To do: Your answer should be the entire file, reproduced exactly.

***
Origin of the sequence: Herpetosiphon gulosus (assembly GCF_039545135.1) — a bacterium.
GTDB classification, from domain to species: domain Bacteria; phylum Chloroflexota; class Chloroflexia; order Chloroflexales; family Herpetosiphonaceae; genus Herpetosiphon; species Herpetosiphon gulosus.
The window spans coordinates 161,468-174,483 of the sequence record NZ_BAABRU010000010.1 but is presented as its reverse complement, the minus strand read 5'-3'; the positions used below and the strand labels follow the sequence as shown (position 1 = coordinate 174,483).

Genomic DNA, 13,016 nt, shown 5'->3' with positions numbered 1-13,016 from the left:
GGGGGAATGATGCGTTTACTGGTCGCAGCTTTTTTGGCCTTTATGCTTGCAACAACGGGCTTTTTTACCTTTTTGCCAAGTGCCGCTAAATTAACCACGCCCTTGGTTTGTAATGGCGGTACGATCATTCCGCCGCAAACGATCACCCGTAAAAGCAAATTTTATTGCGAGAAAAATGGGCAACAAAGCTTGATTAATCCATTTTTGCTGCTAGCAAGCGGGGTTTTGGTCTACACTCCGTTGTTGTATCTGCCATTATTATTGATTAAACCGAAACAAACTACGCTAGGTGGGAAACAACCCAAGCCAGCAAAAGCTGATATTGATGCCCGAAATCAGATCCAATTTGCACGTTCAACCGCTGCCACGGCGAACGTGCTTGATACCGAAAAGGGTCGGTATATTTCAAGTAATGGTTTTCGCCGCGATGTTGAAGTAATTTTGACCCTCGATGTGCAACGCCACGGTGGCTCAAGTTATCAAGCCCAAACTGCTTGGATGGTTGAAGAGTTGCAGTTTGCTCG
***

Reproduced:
Origin of the sequence: Herpetosiphon gulosus (assembly GCF_039545135.1) — a bacterium.
GTDB classification, from domain to species: domain Bacteria; phylum Chloroflexota; class Chloroflexia; order Chloroflexales; family Herpetosiphonaceae; genus Herpetosiphon; species Herpetosiphon gulosus.
The window spans coordinates 161,468-174,483 of the sequence record NZ_BAABRU010000010.1 but is presented as its reverse complement, the minus strand read 5'-3'; the positions used below and the strand labels follow the sequence as shown (position 1 = coordinate 174,483).

Genomic DNA, 13,016 nt, shown 5'->3' with positions numbered 1-13,016 from the left:
GGGGGAATGATGCGTTTACTGGTCGCAGCTTTTTTGGCCTTTATGCTTGCAACAACGGGCTTTTTTACCTTTTTGCCAAGTGCCGCTAAATTAACCACGCCCTTGGTTTGTAATGGCGGTACGATCATTCCGCCGCAAACGATCACCCGTAAAAGCAAATTTTATTGCGAGAAAAATGGGCAACAAAGCTTGATTAATCCATTTTTGCTGCTAGCAAGCGGGGTTTTGGTCTACACTCCGTTGTTGTATCTGCCATTATTATTGATTAAACCGAAACAAACTACGCTAGGTGGGAAACAACCCAAGCCAGCAAAAGCTGATATTGATGCCCGAAATCAGATCCAATTTGCACGTTCAACCGCTGCCACGGCGAACGTGCTTGATACCGAAAAGGGTCGGTATATTTCAAGTAATGGTTTTCGCCGCGATGTTGAAGTAATTTTGACCCTCGATGTGCAACGCCACGGTGGCTCAAGTTATCAAGCCCAAACTGCTTGGATGGTTGAAGAGTTGCAGTTTGCTCG